The Hamas-led Palestinian government resigned Thursday, and Palestinian Authority Chairman Mahmoud Abbas asked Prime Minister Ismail Haniyeh of Hamas to form a new unity government.

"Mr Ismail Haniyeh, we designate you to form the Palestinian government," Abbas told Haniyeh at a joint news conference in Gaza City, after accepting Haniyeh's resignation as a first step toward forming the joint government and ending factional fighting.

Abbas told Haniyeh "I invite you to respect" past Palestinian agreements with Israel. Haniyeh vowed to "work in accordance" with Abbas's letter of designation.

The PA chairman gave Haniyeh five weeks to form the government, instead of the three weeks afforded him by law.

Abbas and Haniyeh met in Gaza on Thursday for talks aimed at resolving disputes over the powerful security forces that have touched off a critical first challenge to their rival factions' power-sharing agreement.

Efforts to implement the agreement brokered in Saudi Arabia ran into trouble Wednesday when Hamas presented several conditions for forming the government, said an aide to Abbas, Nimer Hamad.

With Hamas refusing to resign from the government until Abbas' Fatah movement meets the conditions, the deal could not be finalized.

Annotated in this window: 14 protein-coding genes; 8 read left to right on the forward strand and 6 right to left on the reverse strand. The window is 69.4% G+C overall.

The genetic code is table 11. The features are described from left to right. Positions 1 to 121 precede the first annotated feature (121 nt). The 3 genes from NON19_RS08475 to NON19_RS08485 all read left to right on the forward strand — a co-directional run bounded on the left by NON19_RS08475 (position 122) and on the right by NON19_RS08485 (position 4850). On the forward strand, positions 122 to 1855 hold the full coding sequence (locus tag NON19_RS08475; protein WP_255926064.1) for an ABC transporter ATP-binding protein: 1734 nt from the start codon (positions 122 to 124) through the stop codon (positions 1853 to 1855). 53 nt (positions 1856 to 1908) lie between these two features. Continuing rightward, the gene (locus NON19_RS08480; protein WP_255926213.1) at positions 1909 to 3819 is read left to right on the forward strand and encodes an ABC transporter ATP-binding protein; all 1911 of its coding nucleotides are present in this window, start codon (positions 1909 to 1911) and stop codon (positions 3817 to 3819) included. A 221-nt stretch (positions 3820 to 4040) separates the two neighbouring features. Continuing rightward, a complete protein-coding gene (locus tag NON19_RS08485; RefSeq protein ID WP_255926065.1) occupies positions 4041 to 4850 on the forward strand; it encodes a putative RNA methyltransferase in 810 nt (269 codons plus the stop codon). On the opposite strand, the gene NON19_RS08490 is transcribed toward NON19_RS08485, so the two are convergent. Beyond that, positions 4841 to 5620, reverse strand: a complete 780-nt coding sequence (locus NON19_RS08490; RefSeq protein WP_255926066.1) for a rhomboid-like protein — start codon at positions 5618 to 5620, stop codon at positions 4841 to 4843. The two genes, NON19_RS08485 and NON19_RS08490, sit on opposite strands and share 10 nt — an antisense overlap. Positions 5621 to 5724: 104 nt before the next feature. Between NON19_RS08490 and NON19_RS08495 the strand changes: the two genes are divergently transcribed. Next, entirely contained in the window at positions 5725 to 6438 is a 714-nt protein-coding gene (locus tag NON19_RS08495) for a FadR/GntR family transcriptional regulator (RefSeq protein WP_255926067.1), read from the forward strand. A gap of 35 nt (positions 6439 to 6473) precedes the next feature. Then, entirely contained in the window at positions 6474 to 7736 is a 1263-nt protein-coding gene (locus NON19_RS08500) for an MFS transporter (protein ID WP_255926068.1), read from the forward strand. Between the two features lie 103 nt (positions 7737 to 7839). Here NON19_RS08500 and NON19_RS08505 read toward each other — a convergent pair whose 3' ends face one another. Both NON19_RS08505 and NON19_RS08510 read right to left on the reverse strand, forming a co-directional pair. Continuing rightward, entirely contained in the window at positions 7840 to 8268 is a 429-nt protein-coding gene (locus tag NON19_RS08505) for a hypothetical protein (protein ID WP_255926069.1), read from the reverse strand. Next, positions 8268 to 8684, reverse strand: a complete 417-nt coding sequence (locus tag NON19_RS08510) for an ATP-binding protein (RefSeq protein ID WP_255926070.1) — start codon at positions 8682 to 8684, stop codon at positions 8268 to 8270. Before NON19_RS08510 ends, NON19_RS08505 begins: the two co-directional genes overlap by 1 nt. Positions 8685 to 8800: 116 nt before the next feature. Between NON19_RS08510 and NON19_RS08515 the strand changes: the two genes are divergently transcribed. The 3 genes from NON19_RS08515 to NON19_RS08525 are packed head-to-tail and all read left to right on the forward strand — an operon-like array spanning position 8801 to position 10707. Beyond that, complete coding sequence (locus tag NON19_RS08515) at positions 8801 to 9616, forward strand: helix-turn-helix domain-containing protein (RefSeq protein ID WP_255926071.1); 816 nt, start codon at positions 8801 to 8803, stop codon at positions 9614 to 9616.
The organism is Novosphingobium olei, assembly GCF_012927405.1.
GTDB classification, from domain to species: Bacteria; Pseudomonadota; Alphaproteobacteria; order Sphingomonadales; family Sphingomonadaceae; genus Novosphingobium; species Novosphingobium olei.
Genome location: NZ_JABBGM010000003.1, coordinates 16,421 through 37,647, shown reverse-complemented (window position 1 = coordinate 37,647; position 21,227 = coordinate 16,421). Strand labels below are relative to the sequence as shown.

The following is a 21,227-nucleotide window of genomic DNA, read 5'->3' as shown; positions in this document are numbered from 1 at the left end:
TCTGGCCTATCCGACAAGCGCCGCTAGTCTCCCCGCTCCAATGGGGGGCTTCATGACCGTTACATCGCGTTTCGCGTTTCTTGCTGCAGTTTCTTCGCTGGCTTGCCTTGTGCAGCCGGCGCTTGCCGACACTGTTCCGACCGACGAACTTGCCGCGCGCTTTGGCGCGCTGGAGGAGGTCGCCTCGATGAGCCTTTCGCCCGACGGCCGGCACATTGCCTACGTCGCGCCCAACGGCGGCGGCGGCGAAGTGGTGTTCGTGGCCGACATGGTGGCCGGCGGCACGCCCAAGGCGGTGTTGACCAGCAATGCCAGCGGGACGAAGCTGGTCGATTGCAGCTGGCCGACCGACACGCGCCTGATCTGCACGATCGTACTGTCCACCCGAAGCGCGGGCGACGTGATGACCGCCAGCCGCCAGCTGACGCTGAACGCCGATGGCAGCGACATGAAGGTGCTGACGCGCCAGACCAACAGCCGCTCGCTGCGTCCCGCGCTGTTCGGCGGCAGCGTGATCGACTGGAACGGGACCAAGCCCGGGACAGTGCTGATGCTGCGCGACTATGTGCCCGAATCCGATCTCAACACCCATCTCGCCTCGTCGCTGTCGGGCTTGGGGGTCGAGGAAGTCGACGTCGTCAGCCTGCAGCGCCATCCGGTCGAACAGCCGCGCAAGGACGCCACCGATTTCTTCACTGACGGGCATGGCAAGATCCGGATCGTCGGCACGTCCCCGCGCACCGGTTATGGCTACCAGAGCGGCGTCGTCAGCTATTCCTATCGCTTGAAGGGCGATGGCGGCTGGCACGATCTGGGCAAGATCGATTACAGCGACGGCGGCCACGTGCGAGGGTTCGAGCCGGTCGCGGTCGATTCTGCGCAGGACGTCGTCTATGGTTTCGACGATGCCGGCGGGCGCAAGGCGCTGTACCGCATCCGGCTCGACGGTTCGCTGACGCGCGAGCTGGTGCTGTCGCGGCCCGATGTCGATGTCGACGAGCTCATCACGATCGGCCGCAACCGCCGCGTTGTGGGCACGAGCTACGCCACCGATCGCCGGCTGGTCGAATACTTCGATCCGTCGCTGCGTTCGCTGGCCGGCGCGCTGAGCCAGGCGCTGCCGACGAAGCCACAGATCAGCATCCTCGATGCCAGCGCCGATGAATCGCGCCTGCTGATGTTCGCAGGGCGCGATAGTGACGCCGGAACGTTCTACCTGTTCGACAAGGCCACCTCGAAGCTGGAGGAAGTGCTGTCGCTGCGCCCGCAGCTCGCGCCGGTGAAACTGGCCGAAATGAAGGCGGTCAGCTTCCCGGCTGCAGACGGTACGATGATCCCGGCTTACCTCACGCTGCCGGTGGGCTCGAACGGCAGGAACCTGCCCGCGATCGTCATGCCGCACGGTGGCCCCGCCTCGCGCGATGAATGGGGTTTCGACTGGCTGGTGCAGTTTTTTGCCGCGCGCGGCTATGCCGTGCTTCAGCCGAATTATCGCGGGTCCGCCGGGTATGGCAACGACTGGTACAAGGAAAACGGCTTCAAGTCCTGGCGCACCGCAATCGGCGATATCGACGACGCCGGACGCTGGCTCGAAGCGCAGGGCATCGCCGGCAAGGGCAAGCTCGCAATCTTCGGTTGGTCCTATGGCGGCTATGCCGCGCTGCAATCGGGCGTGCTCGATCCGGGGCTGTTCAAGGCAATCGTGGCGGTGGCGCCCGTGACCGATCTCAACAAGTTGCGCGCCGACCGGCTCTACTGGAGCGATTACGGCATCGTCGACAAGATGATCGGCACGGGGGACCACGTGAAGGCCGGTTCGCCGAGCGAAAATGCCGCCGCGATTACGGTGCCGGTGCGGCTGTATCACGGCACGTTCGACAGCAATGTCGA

On Wednesday night, Abbas canceled a speech scheduled for Thursday in which he was expected to officially appoint Haniyeh to form the unity government.

Abbas made the decision after Hamas presented three conditions for Haniyeh's resignation from his post, which was to have enabled Abbas to make him prime minister of the new government.

Hamas is demanding that the unity government recognize every decision made by the current Hamas government, including the establishment of a Hamas security force and various political appointments. It wants Abbas to announce immediately which of two Hamas candidates is to be interior minister.

Finally, it is demanding that Ziad Abu Amar, who is tipped for the post of foreign minister, be considered an independent candidate so as not to dip into Hamas' cabinet quota.

Another point of contention concerns the appointment of a deputy prime minister. On Tuesday a Fatah leader in the Gaza Strip, Maher Mekdad, said that Abbas wanted to appoint Mohammed Dahlan, a fierce anti-Hamas figure, as deputy prime minister. Mekdad, who was in the Fatah delegation to the talks in Mecca, said the agreement reserves the deputy PM post for someone from Fatah.

The agreement also states, however, that Hamas must approve the appointment.

Dahlan is a Fatah member of the Palestinian parliament, and is the commander of the Palestinian security forces under Abbas, which clashed with Hamas militants in the recent confrontations in Gaza.

Hamas sees Dahlan as a sworn enemy, and is fiercely opposed to his being named deputy prime minister. Hamas figures have threatened to harm Dahlan in the past several months, and Fatah officials claim there was an assassination attempt against him.

Hamas also tried to prevent Dahlan from attending the Mecca talks, but Saudi Arabia rejected the attempt to bar him.

The spokesman for the PA government, Razi Hamad, said that another issue that remains to be finalized between Fatah and Hamas is the interior minister's identity. According to the Mecca agreement, Hamas is to select an independent candidate for interior minister, who must then be approved by Abbas.